January Nights.

In response to Finish it! #34 Author S B Mazing. It’s late and the day has been trying so please forgive if it’s somewhat rough. But I couldn’t pass up the intro when I saw it so here is my offering.


She saw the bundle in the corner, covered by dirty blankets. It moved. It was freezing cold. No wonder it was trying to find cover or at least a little bit of it under the shredded and filthy fabric. It must be desperate, she thought. She was just about to walk on when she heard the sound coming from under the blankets. And it was not what she had expected to hear. She froze and slowly turned around…

It hadn’t been the squeak of rats or the screech of cats or even the whining of a dog. Those she could walk away from. It wasn’t the hacking cough that usually came from boxes and bundles like this in the cold January nights. What she had heard was the sound of something small but still human, not a whimper or a cough, more somewhere between a sniffle and a sob. A child. A small one. Out here, at night, covered in rags and cowering in the corner.

She pulled her coat up around her, and felt a little shamed that some part of her still wanted to retreat into her cave and curl up for the night. She had been at this for days with no clues, with no hope. She had seen a thousand children each with a story that should melt even these cold January nights. But none had been Celia, none had been the little girl in the picture burning a hole in her jeans pocket.

The girl that had been abducted from her home a few days ago, whose mother called in tears on a daily basis and who’s father was too distraught to do anything but stare at the news and call the hospitals hoping his little girl wouldn’t be there. The parents who had called Melissa, a family friend and a PI who was always out of work but who always spared time for their little girl.

The sound again, not a whimper, not a sniffle, it was definitely a sob. It was cold as hell out here, and even if it wasn’t her this kid was cold, most likely hungry and now even the cowardly part of her who wanted no part of being a good Samaritan was staring at the pile, willing to help the little human thing beneath it.

She stepped closer, cautiously. Her boots making a dull thud and a slight squish in the half inch of half frozen much coating the pavement. There was the slightest movement, and another sob. The pile shifted even closer to the wall. It was frightened, so was she, though this might not be the time to admit it. In a dark, cold alley, approaching a pile of things her faulty senses had told her was human larvae. Or was it pupa? She didn’t remember all that high school biology. She chuckled to herself and licked her lips taking another step. Thud, Squish. And another, Thud squish.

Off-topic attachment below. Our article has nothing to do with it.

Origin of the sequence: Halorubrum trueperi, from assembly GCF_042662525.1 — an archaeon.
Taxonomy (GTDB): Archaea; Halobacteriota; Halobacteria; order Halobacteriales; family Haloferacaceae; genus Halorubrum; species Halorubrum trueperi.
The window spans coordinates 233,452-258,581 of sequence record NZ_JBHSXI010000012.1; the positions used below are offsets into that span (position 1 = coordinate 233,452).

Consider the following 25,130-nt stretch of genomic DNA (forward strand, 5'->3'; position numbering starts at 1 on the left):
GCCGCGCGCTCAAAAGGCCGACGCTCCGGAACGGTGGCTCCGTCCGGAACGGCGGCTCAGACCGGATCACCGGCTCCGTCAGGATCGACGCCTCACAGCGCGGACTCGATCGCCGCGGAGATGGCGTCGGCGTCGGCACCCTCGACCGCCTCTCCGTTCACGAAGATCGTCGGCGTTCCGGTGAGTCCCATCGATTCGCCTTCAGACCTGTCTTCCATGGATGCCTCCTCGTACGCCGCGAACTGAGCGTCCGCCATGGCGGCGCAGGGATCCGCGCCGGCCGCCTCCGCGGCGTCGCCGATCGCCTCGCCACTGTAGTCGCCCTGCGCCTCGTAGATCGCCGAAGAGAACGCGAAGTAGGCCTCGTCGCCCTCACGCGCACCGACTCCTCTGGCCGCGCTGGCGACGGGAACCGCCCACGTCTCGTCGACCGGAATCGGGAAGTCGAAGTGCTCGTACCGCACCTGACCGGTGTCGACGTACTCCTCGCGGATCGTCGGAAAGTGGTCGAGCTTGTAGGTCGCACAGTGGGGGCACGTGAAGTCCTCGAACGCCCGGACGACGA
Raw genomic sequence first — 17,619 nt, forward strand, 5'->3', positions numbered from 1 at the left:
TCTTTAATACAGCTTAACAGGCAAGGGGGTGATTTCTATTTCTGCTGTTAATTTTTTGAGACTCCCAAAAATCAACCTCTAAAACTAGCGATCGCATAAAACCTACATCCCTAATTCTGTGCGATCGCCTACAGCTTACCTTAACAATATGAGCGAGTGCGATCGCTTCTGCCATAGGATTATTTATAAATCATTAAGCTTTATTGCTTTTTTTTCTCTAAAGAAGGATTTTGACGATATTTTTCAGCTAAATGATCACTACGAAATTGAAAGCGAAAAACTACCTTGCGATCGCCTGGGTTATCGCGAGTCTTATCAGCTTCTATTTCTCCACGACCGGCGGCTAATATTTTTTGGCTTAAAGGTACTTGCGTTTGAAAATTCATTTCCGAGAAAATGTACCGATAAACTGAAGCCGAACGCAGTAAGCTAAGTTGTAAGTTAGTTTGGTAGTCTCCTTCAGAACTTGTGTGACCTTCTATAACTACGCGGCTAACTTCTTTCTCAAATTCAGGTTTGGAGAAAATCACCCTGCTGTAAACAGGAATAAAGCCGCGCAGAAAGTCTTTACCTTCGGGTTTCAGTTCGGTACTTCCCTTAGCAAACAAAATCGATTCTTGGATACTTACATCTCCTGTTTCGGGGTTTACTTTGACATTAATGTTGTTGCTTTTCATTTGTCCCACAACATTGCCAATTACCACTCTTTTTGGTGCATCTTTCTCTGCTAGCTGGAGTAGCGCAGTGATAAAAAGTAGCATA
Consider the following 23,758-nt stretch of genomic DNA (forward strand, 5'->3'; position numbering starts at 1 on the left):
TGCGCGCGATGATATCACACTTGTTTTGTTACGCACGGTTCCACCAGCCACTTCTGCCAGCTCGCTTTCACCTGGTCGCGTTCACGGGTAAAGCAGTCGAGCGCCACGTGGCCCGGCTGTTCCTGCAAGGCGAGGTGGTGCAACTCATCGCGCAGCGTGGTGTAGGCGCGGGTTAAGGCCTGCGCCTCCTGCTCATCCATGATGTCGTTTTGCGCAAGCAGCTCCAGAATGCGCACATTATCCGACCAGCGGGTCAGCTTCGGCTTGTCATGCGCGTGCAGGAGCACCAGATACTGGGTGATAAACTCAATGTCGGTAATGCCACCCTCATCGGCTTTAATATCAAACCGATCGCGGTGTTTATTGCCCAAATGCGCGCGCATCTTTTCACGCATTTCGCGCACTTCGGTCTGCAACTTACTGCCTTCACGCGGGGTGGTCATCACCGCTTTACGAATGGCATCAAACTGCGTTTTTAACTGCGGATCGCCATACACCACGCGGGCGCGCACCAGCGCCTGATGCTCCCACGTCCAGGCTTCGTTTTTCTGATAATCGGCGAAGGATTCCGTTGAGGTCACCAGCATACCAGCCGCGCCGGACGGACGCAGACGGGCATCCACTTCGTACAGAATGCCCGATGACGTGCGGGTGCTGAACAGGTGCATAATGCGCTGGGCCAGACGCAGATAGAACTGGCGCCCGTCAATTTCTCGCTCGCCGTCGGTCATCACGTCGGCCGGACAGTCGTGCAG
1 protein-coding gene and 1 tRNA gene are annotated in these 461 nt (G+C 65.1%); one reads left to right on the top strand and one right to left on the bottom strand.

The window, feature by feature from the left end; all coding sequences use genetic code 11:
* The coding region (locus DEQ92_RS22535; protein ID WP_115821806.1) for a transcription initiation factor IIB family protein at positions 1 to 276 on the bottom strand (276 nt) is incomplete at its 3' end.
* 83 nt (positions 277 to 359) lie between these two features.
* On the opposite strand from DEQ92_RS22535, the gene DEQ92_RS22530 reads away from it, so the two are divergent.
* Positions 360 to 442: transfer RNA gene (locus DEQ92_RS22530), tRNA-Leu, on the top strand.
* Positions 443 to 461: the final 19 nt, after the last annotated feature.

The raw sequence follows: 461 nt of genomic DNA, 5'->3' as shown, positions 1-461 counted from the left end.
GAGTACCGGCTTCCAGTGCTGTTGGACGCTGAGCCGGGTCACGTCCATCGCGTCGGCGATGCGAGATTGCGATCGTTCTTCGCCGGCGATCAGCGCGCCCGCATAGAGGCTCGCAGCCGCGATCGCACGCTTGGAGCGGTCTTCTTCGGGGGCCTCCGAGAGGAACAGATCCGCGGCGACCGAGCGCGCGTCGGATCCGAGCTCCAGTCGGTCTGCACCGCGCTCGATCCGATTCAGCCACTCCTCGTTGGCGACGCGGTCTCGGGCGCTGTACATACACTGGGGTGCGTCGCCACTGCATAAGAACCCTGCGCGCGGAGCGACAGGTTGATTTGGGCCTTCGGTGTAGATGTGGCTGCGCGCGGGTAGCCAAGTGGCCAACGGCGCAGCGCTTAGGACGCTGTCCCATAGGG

There was a flurry of movement, and the flash of something metallic. She was so shocked she fell, landing on her arse. Whoosh, smack, squelch.  Spread eagle on the floor and the barrel of pistol inches from her nose.

“Stay vewy vewy still.” the voice in her head said. “She’s hunting wabbit and that’s you.”

She rolled her eyes at her own ridiculous inner monologue. Who wants to die to the sound of Elmer Fudd? The barrel was shaking, but the little hands around it seemed steady enough. Shaking from cold not fear. Wait? Little hand? Little feet? Little body in baggy sweat pants and a bloody white vest. A little face looking more determined that traumatized. A little face belonging to Celia.

They recognized each other just then, both at the same time, and the little mouth let out a yelp as she threw her whole small self at the PI who had been hired to find her.

“Take me home please.” was the little whisper in her ear. And the child curled up in her lap and waited. Quietly clutching the gun to her chest. She wouldn’t let it go. Where the hell had she been?

Celia received her parents with the same veracious joy 15 minutes later. She relinquished her weapon only to her father, and let her mother bathe and examine her for injuries, there were few. Bruises about her arms and face, a few scratches, that was all. She hadn’t been toughed in any of the really bad places. Well the physical ones. Celia never spoke, didn’t utter a sound.

The next day 6 men were found, in a warehouse not long from where the girl had been found. All shot, all dead, all from an angle less that 4 feet. Massacred it would seem by and 8 year old girl. A girl who never spoke. A girl who never told what had happened in those cold January nights when she became infamous.


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